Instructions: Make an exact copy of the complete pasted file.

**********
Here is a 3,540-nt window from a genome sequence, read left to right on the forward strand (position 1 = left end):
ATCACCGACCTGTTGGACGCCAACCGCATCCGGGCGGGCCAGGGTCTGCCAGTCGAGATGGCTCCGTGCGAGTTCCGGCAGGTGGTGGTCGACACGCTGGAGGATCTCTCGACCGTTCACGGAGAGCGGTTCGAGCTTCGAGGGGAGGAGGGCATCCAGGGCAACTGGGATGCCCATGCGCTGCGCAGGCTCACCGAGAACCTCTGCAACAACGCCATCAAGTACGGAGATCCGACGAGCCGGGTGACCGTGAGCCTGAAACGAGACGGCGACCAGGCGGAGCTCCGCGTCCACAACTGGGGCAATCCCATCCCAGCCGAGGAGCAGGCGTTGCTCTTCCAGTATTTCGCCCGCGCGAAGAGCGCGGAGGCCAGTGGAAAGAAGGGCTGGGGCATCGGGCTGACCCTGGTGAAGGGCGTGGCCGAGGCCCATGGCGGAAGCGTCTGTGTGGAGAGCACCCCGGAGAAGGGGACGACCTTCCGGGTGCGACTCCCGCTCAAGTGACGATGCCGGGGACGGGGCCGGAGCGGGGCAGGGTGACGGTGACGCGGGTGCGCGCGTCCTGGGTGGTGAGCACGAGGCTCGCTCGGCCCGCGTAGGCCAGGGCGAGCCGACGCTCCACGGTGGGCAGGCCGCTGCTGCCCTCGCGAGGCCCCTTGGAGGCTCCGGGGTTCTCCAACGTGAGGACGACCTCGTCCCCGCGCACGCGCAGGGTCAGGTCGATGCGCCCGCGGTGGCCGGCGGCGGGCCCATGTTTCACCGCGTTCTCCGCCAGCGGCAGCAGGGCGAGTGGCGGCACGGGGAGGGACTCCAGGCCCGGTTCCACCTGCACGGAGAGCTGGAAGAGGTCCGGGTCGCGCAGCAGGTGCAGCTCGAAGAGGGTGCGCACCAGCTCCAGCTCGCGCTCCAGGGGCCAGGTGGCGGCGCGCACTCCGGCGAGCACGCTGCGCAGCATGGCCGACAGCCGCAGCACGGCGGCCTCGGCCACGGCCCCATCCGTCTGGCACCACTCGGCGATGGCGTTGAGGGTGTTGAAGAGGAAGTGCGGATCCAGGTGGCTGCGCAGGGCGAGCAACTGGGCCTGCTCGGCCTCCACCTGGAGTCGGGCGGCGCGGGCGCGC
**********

Here is a 3,540-nt window from a genome sequence, read left to right on the forward strand (position 1 = left end):
ATCACCGACCTGTTGGACGCCAACCGCATCCGGGCGGGCCAGGGTCTGCCAGTCGAGATGGCTCCGTGCGAGTTCCGGCAGGTGGTGGTCGACACGCTGGAGGATCTCTCGACCGTTCACGGAGAGCGGTTCGAGCTTCGAGGGGAGGAGGGCATCCAGGGCAACTGGGATGCCCATGCGCTGCGCAGGCTCACCGAGAACCTCTGCAACAACGCCATCAAGTACGGAGATCCGACGAGCCGGGTGACCGTGAGCCTGAAACGAGACGGCGACCAGGCGGAGCTCCGCGTCCACAACTGGGGCAATCCCATCCCAGCCGAGGAGCAGGCGTTGCTCTTCCAGTATTTCGCCCGCGCGAAGAGCGCGGAGGCCAGTGGAAAGAAGGGCTGGGGCATCGGGCTGACCCTGGTGAAGGGCGTGGCCGAGGCCCATGGCGGAAGCGTCTGTGTGGAGAGCACCCCGGAGAAGGGGACGACCTTCCGGGTGCGACTCCCGCTCAAGTGACGATGCCGGGGACGGGGCCGGAGCGGGGCAGGGTGACGGTGACGCGGGTGCGCGCGTCCTGGGTGGTGAGCACGAGGCTCGCTCGGCCCGCGTAGGCCAGGGCGAGCCGACGCTCCACGGTGGGCAGGCCGCTGCTGCCCTCGCGAGGCCCCTTGGAGGCTCCGGGGTTCTCCAACGTGAGGACGACCTCGTCCCCGCGCACGCGCAGGGTCAGGTCGATGCGCCCGCGGTGGCCGGCGGCGGGCCCATGTTTCACCGCGTTCTCCGCCAGCGGCAGCAGGGCGAGTGGCGGCACGGGGAGGGACTCCAGGCCCGGTTCCACCTGCACGGAGAGCTGGAAGAGGTCCGGGTCGCGCAGCAGGTGCAGCTCGAAGAGGGTGCGCACCAGCTCCAGCTCGCGCTCCAGGGGCCAGGTGGCGGCGCGCACTCCGGCGAGCACGCTGCGCAGCATGGCCGACAGCCGCAGCACGGCGGCCTCGGCCACGGCCCCATCCGTCTGGCACCACTCGGCGATGGCGTTGAGGGTGTTGAAGAGGAAGTGCGGATCCAGGTGGCTGCGCAGGGCGAGCAACTGGGCCTGCTCGGCCTCCACCTGGAGTCGGGCGGCGCGGGCGCGC